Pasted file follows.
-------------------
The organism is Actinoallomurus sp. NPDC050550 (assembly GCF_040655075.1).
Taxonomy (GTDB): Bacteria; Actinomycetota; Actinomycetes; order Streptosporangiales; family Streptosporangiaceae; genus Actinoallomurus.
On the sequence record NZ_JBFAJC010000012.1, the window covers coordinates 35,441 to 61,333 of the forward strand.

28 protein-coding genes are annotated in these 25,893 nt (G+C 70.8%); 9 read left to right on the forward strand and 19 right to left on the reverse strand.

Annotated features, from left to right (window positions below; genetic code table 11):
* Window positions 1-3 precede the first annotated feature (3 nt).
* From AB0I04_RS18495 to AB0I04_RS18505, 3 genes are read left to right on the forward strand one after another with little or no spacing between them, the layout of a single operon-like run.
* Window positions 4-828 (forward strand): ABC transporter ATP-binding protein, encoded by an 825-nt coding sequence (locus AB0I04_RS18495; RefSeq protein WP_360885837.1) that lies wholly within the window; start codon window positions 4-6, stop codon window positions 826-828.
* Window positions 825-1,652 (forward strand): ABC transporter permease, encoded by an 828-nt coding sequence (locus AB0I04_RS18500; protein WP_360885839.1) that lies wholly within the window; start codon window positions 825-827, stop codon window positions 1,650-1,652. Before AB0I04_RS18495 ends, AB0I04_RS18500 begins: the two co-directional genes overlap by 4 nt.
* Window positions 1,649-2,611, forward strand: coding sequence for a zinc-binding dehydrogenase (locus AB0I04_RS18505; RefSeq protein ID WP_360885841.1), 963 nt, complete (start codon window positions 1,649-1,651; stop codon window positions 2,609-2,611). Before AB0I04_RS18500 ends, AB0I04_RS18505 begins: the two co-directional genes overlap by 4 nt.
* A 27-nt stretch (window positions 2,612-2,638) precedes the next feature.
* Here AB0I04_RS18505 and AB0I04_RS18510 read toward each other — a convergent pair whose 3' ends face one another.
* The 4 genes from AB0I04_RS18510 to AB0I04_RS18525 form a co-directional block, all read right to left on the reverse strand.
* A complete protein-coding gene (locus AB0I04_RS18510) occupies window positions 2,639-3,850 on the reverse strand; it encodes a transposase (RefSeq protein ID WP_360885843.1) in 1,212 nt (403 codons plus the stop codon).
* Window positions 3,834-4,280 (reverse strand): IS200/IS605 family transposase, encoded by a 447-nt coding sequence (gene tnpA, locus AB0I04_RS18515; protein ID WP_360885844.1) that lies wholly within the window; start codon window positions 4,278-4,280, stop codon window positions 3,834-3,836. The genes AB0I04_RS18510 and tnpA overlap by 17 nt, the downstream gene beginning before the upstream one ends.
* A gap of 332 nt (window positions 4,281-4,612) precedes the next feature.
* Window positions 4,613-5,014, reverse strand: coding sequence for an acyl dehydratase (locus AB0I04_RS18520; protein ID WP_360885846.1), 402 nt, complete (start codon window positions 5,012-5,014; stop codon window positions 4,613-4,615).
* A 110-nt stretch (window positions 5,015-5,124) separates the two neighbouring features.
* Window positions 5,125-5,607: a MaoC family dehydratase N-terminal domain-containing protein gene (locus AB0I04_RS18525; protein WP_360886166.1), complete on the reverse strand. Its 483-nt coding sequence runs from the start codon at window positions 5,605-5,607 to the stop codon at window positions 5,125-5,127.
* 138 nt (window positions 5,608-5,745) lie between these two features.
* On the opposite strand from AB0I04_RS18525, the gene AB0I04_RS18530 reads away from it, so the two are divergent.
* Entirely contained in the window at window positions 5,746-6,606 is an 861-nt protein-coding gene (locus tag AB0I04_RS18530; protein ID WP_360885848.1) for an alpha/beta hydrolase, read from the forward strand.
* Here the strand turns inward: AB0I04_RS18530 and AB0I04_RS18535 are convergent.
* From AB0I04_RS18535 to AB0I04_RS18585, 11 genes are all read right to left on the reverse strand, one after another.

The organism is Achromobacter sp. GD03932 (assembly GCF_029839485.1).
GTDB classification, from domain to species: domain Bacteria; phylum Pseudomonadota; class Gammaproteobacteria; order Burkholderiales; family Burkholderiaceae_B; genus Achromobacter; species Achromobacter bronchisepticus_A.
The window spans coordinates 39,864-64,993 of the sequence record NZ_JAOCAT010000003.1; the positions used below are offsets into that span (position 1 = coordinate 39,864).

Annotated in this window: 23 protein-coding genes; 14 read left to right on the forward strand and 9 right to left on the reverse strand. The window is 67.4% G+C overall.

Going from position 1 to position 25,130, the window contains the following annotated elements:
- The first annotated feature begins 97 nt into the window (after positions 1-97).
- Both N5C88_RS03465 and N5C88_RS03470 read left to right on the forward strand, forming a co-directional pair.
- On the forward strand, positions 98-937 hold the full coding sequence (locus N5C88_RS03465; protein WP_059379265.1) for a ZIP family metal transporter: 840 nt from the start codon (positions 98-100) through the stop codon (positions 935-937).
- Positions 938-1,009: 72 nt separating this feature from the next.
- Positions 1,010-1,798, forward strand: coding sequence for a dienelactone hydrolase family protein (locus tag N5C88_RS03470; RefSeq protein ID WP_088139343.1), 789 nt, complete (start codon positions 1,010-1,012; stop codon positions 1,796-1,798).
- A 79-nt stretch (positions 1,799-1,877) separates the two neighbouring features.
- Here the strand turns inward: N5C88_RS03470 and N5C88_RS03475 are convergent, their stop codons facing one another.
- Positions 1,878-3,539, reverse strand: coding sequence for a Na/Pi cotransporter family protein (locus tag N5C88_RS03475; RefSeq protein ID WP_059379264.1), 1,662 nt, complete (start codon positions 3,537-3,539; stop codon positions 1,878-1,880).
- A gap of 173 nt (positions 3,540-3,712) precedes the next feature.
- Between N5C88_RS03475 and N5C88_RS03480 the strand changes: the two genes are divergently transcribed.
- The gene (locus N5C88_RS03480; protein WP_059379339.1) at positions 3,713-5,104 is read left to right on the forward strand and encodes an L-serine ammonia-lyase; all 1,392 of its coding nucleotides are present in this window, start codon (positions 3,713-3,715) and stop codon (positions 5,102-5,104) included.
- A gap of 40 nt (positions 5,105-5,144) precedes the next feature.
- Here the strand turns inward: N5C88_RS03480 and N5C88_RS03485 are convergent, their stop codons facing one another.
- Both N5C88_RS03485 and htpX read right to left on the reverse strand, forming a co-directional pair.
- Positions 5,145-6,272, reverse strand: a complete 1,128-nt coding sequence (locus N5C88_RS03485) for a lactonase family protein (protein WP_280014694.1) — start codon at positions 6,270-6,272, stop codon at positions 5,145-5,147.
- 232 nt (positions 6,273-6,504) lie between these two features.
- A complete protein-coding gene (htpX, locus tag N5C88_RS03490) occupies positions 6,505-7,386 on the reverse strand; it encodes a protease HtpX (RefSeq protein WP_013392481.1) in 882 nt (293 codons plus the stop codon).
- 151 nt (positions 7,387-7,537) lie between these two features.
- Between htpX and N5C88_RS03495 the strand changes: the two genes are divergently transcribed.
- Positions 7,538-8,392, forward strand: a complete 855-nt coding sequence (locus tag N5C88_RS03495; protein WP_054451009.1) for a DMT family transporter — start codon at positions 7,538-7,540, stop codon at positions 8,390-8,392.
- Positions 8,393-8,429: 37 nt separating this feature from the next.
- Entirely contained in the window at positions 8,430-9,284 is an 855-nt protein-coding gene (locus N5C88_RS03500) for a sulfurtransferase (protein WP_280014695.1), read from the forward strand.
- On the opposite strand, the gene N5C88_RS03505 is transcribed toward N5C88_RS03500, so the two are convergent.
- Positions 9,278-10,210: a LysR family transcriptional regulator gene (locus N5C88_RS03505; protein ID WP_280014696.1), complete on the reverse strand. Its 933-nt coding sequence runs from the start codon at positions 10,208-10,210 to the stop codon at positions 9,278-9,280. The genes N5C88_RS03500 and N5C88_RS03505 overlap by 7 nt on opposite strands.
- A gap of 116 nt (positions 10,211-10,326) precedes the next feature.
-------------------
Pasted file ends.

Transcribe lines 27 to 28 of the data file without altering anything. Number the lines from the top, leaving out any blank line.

The window spans coordinates 39,864-64,993 of the sequence record NZ_JAOCAT010000003.1; the positions used below are offsets into that span (position 1 = coordinate 39,864).

Annotated in this window: 23 protein-coding genes; 14 read left to right on the forward strand and 9 right to left on the reverse strand. The window is 67.4% G+C overall.